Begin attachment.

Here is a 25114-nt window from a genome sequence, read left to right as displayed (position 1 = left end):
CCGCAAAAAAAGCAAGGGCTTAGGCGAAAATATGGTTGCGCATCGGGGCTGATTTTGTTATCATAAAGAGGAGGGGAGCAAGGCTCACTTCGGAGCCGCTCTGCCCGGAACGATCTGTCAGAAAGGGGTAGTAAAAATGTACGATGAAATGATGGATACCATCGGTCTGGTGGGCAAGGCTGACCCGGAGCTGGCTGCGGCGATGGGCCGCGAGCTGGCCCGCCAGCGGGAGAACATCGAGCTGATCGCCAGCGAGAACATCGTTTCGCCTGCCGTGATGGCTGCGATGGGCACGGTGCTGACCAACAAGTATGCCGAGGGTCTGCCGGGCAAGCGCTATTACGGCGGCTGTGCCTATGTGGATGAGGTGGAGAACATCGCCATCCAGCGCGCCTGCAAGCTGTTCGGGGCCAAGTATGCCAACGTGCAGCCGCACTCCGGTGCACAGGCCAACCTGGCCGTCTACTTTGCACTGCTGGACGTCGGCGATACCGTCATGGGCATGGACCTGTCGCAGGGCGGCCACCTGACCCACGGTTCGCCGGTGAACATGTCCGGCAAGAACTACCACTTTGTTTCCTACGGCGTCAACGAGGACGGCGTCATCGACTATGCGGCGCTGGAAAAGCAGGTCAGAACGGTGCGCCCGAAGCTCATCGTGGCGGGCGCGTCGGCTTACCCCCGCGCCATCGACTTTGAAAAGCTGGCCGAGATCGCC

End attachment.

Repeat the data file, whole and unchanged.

Here is a 25114-nt window from a genome sequence, read left to right as displayed (position 1 = left end):
CCGCAAAAAAAGCAAGGGCTTAGGCGAAAATATGGTTGCGCATCGGGGCTGATTTTGTTATCATAAAGAGGAGGGGAGCAAGGCTCACTTCGGAGCCGCTCTGCCCGGAACGATCTGTCAGAAAGGGGTAGTAAAAATGTACGATGAAATGATGGATACCATCGGTCTGGTGGGCAAGGCTGACCCGGAGCTGGCTGCGGCGATGGGCCGCGAGCTGGCCCGCCAGCGGGAGAACATCGAGCTGATCGCCAGCGAGAACATCGTTTCGCCTGCCGTGATGGCTGCGATGGGCACGGTGCTGACCAACAAGTATGCCGAGGGTCTGCCGGGCAAGCGCTATTACGGCGGCTGTGCCTATGTGGATGAGGTGGAGAACATCGCCATCCAGCGCGCCTGCAAGCTGTTCGGGGCCAAGTATGCCAACGTGCAGCCGCACTCCGGTGCACAGGCCAACCTGGCCGTCTACTTTGCACTGCTGGACGTCGGCGATACCGTCATGGGCATGGACCTGTCGCAGGGCGGCCACCTGACCCACGGTTCGCCGGTGAACATGTCCGGCAAGAACTACCACTTTGTTTCCTACGGCGTCAACGAGGACGGCGTCATCGACTATGCGGCGCTGGAAAAGCAGGTCAGAACGGTGCGCCCGAAGCTCATCGTGGCGGGCGCGTCGGCTTACCCCCGCGCCATCGACTTTGAAAAGCTGGCCGAGATCGCC